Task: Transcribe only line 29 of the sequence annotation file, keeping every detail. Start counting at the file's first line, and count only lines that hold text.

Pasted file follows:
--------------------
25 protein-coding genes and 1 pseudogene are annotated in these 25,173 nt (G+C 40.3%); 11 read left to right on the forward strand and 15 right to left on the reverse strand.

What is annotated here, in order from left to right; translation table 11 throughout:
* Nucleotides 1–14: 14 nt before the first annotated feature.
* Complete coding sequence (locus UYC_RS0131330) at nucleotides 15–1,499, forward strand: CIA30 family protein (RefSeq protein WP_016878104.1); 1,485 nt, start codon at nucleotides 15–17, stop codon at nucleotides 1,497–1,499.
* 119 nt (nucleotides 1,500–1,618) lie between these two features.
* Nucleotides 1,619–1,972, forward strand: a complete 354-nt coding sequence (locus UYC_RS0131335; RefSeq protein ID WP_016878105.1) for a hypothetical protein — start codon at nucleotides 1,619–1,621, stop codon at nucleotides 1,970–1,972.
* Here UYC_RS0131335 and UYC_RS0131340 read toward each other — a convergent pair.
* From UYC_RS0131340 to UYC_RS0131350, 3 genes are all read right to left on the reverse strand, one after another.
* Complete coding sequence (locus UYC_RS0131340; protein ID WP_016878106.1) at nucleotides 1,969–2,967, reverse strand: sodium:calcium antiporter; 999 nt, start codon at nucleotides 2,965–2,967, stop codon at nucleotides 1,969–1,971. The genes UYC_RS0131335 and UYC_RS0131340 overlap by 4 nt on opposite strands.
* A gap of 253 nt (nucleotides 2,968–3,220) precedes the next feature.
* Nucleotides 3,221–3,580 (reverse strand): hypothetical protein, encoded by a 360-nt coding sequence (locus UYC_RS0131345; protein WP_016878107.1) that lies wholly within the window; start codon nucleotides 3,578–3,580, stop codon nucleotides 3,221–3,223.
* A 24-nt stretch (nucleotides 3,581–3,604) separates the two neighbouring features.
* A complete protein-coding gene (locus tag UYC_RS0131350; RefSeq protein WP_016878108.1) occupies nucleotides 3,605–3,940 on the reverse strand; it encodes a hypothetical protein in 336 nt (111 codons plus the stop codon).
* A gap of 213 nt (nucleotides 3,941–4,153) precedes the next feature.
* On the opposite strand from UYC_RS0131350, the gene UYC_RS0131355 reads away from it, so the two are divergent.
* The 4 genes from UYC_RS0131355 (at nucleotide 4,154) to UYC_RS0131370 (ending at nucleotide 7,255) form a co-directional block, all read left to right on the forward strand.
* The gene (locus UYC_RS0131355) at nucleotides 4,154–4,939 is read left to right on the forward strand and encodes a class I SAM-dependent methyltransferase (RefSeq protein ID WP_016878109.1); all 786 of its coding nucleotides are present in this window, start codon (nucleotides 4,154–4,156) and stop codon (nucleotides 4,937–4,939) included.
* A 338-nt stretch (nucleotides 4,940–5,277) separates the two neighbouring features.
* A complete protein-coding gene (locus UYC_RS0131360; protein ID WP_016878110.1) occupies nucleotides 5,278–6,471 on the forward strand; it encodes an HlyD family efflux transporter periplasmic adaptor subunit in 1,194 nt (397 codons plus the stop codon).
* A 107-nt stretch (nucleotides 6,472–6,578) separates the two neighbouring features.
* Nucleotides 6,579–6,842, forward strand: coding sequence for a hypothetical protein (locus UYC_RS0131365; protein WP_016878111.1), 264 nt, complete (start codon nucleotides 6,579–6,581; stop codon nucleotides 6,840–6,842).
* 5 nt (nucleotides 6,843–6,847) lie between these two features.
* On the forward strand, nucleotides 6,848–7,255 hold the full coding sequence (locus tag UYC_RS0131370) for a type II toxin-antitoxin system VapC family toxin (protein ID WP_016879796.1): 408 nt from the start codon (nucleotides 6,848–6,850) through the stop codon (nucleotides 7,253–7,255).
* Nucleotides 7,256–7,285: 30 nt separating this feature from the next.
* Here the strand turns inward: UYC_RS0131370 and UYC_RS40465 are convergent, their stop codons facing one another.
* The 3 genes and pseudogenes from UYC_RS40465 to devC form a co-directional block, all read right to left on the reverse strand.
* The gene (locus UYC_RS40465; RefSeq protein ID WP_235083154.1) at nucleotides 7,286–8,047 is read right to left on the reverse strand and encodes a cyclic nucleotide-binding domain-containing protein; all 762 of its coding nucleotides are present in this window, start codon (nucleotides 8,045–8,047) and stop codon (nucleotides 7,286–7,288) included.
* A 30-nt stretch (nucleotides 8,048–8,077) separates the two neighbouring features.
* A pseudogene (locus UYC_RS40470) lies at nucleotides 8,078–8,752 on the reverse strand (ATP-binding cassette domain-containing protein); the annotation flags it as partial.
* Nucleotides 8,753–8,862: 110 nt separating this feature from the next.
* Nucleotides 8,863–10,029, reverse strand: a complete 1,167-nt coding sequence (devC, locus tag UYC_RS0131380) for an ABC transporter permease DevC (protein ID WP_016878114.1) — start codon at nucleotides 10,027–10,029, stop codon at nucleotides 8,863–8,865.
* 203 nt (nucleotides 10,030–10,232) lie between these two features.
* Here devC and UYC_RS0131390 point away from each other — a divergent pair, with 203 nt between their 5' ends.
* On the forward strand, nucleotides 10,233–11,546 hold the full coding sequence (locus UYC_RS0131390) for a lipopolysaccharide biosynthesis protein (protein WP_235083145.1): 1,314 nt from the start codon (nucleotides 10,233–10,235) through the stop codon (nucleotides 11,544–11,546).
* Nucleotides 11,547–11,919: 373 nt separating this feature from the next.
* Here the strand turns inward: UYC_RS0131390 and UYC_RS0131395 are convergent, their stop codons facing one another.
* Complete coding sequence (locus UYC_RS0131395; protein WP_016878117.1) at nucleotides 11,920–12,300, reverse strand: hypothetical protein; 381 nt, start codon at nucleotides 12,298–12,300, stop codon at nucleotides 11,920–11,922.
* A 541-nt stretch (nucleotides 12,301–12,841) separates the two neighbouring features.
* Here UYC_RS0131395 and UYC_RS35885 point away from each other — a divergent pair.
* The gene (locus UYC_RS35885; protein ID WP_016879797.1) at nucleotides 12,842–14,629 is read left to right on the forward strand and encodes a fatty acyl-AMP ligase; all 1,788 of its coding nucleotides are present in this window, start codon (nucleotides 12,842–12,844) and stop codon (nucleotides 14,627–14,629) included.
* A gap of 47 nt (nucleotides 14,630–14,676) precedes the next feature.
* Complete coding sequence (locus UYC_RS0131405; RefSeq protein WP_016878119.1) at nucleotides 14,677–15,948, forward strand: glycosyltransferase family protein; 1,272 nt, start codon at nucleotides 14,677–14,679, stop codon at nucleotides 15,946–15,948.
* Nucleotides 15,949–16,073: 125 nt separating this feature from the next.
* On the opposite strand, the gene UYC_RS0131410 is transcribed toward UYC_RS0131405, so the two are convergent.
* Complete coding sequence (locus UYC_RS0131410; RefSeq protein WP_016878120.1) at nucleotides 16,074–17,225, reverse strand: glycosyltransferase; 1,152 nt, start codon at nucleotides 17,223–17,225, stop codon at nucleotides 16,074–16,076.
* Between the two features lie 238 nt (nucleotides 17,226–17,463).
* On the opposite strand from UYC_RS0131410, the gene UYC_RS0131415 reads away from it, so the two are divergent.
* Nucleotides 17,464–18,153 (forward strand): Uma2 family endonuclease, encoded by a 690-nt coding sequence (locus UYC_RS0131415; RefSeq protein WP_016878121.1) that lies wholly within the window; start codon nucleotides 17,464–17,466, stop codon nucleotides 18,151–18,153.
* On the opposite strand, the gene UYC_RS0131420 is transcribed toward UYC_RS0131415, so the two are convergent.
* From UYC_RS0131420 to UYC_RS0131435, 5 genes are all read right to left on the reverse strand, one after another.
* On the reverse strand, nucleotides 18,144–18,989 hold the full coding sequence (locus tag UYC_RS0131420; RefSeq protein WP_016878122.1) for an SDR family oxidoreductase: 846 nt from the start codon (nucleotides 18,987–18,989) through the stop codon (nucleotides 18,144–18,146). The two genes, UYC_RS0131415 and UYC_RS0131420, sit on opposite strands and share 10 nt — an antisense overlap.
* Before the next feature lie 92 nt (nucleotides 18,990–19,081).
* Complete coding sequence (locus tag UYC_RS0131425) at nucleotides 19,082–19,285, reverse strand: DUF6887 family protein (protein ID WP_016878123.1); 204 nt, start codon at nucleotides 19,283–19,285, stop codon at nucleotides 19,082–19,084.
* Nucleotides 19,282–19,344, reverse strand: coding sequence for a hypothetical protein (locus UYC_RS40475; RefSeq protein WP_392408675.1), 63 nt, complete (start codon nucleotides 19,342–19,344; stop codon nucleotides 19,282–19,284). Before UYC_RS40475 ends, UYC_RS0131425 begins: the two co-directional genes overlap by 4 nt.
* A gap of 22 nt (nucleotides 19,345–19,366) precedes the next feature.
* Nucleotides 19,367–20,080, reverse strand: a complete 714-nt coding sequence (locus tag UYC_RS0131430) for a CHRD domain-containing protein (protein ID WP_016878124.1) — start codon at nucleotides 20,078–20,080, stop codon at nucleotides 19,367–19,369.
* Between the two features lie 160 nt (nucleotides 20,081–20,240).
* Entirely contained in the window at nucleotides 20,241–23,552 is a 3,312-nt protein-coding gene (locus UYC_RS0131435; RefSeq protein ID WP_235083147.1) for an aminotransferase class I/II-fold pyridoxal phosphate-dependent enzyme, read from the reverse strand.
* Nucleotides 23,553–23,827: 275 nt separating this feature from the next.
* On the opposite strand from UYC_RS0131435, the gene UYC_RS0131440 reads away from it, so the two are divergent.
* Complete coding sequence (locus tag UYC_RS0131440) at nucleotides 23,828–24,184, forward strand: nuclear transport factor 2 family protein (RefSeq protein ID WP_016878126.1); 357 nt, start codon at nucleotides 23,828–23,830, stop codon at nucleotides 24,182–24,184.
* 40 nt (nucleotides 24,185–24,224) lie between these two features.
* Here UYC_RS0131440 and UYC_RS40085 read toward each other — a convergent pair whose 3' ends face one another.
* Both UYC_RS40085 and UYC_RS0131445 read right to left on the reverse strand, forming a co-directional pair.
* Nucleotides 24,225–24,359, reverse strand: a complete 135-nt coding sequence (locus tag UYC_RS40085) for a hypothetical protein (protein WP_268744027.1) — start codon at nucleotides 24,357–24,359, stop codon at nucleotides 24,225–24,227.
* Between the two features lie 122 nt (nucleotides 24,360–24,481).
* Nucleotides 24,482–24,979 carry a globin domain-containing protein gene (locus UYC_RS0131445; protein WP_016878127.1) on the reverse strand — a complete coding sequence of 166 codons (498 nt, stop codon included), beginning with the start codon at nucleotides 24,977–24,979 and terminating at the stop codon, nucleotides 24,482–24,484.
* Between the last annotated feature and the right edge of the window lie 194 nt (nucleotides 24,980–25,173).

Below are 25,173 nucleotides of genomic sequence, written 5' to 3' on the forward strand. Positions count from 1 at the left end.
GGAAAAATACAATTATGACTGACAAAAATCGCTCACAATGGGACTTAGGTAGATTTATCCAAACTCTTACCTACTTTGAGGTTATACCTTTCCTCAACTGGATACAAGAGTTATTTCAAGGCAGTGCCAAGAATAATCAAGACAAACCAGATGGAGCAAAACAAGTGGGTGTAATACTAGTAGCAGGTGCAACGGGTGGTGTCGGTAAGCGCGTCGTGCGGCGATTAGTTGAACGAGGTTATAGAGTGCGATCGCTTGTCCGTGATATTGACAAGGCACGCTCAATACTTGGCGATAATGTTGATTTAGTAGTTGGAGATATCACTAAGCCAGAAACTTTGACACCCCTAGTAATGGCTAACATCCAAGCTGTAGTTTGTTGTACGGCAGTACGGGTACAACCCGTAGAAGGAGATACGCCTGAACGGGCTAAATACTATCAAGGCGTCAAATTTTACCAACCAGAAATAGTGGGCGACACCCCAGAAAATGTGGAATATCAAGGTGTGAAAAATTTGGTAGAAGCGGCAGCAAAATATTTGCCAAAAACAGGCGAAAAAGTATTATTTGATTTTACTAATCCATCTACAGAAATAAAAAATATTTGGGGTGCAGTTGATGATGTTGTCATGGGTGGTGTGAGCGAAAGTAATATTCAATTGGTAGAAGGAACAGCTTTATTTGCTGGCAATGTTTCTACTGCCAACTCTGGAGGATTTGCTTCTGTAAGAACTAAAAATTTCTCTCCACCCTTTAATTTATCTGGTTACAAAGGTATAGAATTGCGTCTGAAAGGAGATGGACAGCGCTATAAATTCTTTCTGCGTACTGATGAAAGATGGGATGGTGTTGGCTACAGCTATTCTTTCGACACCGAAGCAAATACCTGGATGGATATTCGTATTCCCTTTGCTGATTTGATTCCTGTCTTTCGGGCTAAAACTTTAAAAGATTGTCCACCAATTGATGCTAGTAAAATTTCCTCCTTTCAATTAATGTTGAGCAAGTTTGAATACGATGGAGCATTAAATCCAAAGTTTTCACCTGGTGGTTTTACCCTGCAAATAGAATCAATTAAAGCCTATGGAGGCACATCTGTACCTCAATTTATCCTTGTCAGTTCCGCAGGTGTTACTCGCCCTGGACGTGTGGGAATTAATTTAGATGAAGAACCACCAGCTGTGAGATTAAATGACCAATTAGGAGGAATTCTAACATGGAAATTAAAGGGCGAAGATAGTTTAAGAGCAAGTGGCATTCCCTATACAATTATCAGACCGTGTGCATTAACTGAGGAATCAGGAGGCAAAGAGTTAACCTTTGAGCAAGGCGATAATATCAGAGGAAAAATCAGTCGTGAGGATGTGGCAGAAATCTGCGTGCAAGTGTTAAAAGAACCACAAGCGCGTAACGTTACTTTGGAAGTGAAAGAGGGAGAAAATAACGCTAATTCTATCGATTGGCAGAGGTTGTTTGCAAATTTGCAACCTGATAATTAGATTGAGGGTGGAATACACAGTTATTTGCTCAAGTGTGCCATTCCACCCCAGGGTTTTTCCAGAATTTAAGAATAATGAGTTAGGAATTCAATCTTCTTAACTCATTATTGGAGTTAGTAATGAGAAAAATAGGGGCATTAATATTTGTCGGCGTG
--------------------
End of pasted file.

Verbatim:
* A pseudogene (locus UYC_RS40470) lies at nucleotides 8,078–8,752 on the reverse strand (ATP-binding cassette domain-containing protein); the annotation flags it as partial.